Melanie is a very special girl. Dr. Caldwell calls her "our little genius."
Every morning, Melanie waits in her cell to be collected for class. When they come for her, Sergeant Parks keeps his gun pointing at her while two of his people strap her into the wheelchair. She thinks they don't like her. She jokes that she won't bite, but they don't laugh.
Melanie loves school. She loves learning about spelling and sums and the world outside the classroom and the children's cells. She tells her favorite teacher all the things she'll do when she grows up. Melanie doesn't know why this makes Miss Justineau look sad.
The Girl with All the Gifts is a sensational thriller, perfect for fans of Stephen King, Justin Cronin, and Neil Gaiman.
I’m kind of at a loss for words about this one. I dove into the book head first, expecting nothing, as I hadn’t read the summary; therefore, I knew nothing about it besides the title, which made the story seem like it would be cool.
The Girl with All the Gifts started out sucking me in; I couldn’t get enough of the story of young Melanie’s plight and had fun guessing to myself just what condition plagues the girl, as she is sequestered to a cell in a research facility, where other children like Melanie inhabit cells identical to hers, save for rotating artwork on the walls.
I was absolutely fascinated, that is until I discovered the condition from which Melanie suffers – she’s a highly intelligent child zombie being intensely researched by a doctor who chooses children in the facility to ‘study’. The primary doctor obviously gets a rush out of her disgusting ‘work’.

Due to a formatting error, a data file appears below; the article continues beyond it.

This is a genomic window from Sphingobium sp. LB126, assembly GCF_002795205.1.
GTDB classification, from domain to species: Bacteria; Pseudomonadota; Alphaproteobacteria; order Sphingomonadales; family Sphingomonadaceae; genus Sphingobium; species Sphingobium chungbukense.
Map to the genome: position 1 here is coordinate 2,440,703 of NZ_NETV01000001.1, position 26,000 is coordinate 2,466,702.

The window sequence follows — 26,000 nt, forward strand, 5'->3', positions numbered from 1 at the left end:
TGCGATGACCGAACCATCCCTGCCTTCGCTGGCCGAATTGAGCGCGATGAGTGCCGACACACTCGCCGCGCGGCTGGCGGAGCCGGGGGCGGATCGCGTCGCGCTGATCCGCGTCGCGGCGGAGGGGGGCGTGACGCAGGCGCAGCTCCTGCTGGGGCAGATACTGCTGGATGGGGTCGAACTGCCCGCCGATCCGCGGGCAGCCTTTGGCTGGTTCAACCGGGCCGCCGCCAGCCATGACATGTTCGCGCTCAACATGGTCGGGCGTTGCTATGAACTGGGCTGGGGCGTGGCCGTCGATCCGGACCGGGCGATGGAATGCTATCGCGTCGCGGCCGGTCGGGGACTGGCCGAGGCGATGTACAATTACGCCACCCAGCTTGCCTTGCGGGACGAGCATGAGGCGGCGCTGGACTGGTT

All of the above kept me interested; the relationship between Melanie and the institution’s teacher, Helen Justineau, got tired after a while and started to get on my nerves, which was too bad for me because the relationship between instructor and pupil is central to the book’s plot.
I felt like The Girl with All the Gifts was too long, at over 400 pages. I feel like Carey (a pen name for a well-known British writer) could have wrapped up the book in around 250 pages; the words stretched in front of me like an endless desert highway – no end in sight.
I finally started skimming the book after making it about 150 pages in. As I expected, the remainder of the tale was predictable, drawn out, and, quite frankly, boring.
I wanted to love The Girl with All the Gifts so badly, which is probably why I’m so disappointed.
The bottom line is that the book began very promisingly, with an awesome basis for a story line. Unfortunately, the borderline weird connection between Miss Justineau and Melanie turned me off very much; it was predictable – with Miss Justineau and Melanie simultaneously ‘saving’ each other in a symbiotic relationship.